(Bloomberg) — Oil sank to the lowest since January as the dollar surged to a record and global demand concerns escalated, including in lockdown-hit China.
Most Read from Bloomberg
West Texas Intermediate fell toward $85 a barrel as risk assets from equities to commodities slumped, with a gauge of the dollar hitting an all-time high. The currency’s ascent makes oil more expensive for buyers outside the US.
Crude has made a weak start to September, extending a run of three monthly losses that’s the worst streak in more than two years. With central banks jacking up rates to quell inflation, investors are concerned economies may tip into recession. In China, virus curbs are damping demand, with centers from Chengdu to Shenzhen extending lockdowns or adopting movement controls.
Crude prices have erased a gain driven by a decision from the Organization of Petroleum Exporting Countries and its allies on Monday to pare output, a move championed by Saudi Arabia. Still, reflecting the market softness, Riyadh also reduced prices for customers in Asia and Europe for next month’s shipments.
“Having priced for the OPEC+ output cut with a short-lived up-move, oil prices continue to struggle with the weaker demand outlook story,” said Yeap Jun Rong, market strategist at IG Asia Pte. “Headlines of China’s virus restrictions renewed the downward bias over the demand outlook, with an added headwind for oil prices coming from further strength in the US dollar.”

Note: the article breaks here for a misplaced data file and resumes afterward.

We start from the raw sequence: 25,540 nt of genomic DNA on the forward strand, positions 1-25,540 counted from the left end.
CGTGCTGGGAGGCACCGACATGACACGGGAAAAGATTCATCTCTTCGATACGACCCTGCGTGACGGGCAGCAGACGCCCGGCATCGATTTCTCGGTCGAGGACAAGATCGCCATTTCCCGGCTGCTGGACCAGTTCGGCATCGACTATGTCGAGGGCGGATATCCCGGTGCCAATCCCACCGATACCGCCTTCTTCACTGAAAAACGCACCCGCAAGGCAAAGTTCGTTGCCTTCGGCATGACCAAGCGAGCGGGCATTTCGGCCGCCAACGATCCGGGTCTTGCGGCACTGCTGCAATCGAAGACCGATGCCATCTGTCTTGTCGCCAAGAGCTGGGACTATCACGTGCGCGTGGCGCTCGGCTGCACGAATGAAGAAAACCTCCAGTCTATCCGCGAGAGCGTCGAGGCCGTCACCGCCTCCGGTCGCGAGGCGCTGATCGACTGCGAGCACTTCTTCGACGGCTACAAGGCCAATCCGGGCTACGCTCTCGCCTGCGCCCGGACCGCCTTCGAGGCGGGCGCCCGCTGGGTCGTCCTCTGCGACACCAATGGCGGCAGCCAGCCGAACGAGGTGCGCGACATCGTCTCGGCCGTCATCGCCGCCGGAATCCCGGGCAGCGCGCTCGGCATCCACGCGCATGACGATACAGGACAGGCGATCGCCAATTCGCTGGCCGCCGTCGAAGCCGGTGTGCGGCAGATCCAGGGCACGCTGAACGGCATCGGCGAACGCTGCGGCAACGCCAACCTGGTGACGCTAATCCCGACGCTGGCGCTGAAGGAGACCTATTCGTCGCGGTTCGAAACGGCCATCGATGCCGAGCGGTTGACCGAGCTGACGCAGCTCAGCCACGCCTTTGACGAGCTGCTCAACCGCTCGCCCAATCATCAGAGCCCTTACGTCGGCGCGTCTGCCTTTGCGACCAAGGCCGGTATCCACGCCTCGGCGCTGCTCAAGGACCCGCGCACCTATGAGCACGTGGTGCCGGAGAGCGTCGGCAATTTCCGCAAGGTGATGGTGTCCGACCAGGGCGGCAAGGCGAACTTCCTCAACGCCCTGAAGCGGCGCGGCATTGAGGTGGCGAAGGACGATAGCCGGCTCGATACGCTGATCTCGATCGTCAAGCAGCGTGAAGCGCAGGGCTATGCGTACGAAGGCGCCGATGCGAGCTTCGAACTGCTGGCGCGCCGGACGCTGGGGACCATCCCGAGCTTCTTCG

Oil’s retreat will help to ease some of the inflationary pressures coursing through the global economy by cooling product prices, including for gasoline. US retail pump prices for the key motor fuel have dropped for more than 80 days to the lowest since March, according to data from auto club AAA.
Widely-watched oil market time spreads have been volatile. Brent’s prompt spread — the difference between its nearest two contracts — was at 79 cents a barrel in a backwardation , compared with $1.34 at the start of the week.
Elements, Bloomberg’s daily energy and commodities newsletter, is now available. Sign up here.
Most Read from Bloomberg Businessweek
©2022 Bloomberg L.P.
Leave a Reply